Category Archives: opera star power

Opera Phila tells poignant tale of jazz in one word: Yardbird

Charlie Parker's Yardbird

The cast of Charlie Parker’s Yardbird presented by Opera Phila

Operatoonity.com review: Charlie Parker’s Yardbird, a world premiere co-commissioned and co-produced by Opera Philadelphia with Gotham Chamber Opera
Live performance: Sunday, June 14, 2015, 2:30 p.m.
The Perelman Theater, Philadelphia
Music: Daniel Schnyder
Libretto: Bridgette A. Wimberly
4.5 out of 5.0 stars

4.5strslg

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Tenor Lawrence Brownlee singing the title role Charlie Parker’s Yardbird | Photos courtesy of Opera Philadelphia

It is a rich and thrilling time in which to live when the world of opera boldly embraces the world of jazz. Virtuosos from one musical realm inspire virtuosity from another, specifically bebop or the style of jazz invented by Charlie Parker and Dizzy Gillespie that employed lightning fast riffs and sophisticated chord structures.

Opera Philadelphia presented a moving homage to the legacy of Charlie Parker with a world premiere of the chamber opera Charlie Parker’s Yardbird. The premise intrigues. On the day of Parker’s death, March 12, 1955, he arrives at Birdland to write his final masterpiece. There he encounters significant figures from his past including his mother, his past wives, his heroin dealer, and even Dizzy Gillespie until his body is identified, and he passes over into the next realm.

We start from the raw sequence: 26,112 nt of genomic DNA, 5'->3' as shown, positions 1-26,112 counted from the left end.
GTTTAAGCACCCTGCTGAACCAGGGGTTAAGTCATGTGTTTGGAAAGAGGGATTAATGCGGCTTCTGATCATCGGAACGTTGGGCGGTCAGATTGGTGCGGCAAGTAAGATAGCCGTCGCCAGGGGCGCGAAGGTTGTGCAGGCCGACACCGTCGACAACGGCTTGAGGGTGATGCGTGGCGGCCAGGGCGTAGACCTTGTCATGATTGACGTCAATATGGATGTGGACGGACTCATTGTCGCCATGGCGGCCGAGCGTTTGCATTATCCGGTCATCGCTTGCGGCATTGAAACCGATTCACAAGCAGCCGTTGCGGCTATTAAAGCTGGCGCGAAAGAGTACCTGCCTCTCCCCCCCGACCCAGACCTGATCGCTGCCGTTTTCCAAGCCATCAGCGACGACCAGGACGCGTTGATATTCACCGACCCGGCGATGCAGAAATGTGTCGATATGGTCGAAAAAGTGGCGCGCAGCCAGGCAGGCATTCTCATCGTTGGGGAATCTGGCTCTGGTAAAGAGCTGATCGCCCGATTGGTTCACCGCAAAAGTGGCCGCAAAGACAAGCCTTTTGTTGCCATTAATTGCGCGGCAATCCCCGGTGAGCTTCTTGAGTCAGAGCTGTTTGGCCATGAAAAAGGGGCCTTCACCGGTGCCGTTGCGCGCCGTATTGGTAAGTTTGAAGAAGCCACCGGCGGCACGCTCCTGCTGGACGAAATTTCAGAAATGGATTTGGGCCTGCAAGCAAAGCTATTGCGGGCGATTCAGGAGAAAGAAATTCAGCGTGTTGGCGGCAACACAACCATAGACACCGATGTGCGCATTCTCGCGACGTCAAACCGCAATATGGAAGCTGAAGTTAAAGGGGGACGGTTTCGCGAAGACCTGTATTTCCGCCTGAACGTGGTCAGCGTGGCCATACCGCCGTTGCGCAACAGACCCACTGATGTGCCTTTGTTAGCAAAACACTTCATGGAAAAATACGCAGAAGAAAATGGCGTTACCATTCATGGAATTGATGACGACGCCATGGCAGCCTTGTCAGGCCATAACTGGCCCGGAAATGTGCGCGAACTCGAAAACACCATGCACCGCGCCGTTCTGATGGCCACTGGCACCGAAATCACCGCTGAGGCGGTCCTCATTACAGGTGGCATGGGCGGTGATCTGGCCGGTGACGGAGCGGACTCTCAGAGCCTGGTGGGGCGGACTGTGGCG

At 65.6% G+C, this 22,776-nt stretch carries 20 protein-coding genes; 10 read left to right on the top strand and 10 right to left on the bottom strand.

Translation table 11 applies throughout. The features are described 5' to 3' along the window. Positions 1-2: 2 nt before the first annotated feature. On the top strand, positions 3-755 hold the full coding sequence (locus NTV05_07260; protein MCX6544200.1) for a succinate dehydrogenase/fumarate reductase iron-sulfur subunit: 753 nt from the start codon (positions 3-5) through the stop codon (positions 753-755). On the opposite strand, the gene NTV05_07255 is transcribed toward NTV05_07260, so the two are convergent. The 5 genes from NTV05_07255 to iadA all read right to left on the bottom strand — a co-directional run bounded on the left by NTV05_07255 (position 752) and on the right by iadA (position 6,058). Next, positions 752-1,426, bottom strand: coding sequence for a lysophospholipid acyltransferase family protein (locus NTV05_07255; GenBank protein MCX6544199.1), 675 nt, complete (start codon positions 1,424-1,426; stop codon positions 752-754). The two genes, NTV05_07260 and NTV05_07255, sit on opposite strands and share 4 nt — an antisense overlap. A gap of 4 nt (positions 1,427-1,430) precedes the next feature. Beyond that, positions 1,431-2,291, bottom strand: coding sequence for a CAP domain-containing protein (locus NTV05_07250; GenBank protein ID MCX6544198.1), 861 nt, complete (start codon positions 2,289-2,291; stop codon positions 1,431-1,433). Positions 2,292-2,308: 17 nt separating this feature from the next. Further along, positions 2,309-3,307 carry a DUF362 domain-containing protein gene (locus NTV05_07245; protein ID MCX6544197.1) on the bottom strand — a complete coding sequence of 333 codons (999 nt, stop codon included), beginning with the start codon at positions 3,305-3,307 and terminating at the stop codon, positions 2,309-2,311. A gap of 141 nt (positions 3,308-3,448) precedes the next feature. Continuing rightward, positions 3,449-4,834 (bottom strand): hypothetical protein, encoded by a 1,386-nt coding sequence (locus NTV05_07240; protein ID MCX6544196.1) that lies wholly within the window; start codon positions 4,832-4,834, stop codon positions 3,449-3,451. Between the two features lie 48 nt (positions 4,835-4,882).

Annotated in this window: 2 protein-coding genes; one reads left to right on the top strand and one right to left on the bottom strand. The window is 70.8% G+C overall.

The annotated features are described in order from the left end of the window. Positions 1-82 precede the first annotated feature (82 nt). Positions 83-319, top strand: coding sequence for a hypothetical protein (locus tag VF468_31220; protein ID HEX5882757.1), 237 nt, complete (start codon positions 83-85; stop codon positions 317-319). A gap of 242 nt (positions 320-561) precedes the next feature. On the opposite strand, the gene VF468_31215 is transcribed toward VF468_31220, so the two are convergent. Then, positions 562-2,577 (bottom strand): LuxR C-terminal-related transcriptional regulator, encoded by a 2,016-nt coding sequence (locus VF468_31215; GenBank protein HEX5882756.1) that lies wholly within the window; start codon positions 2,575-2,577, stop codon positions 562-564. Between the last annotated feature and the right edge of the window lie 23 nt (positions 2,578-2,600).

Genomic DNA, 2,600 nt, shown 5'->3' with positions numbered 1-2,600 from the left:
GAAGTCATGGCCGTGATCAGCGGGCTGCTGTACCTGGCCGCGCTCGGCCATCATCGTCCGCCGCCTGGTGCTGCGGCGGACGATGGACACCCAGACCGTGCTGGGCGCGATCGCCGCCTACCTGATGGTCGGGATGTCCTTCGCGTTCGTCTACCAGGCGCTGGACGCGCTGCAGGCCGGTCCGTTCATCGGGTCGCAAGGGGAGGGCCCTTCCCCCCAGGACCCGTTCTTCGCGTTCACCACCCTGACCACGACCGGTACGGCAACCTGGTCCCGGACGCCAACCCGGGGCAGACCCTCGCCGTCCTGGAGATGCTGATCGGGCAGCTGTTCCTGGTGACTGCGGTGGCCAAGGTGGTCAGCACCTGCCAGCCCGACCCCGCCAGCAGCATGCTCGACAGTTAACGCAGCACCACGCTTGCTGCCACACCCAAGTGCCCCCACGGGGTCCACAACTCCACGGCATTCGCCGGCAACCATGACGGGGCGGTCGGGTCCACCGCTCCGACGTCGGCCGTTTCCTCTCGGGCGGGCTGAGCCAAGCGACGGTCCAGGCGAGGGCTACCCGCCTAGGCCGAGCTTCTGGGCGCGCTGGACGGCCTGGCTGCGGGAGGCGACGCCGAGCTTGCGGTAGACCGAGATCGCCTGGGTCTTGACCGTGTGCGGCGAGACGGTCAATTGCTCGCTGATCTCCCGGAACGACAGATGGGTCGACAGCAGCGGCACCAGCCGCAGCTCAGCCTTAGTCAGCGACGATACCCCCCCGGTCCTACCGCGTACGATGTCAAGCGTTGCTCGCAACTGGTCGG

In this reviewer’s humble opinion, this work represents where modern opera needs to go: embracing current and timely myths and legends rather than those tales that have been done and overdone by classical composers.

Though robust, Daniel Schnyder’s musical score didn’t embrace as many dimensions as Charlie Parker’s did. Yes, Parker defined bebop together with Dizzy Gillespie, but he also played standards better than any saxophonist of his generation. I was hoping for more diversity of sound, a bit more convention and less aberration, more light and dark throughout. However, Bridgette A. Wimberly’s libretto was poignant and honest–a stunning treatment.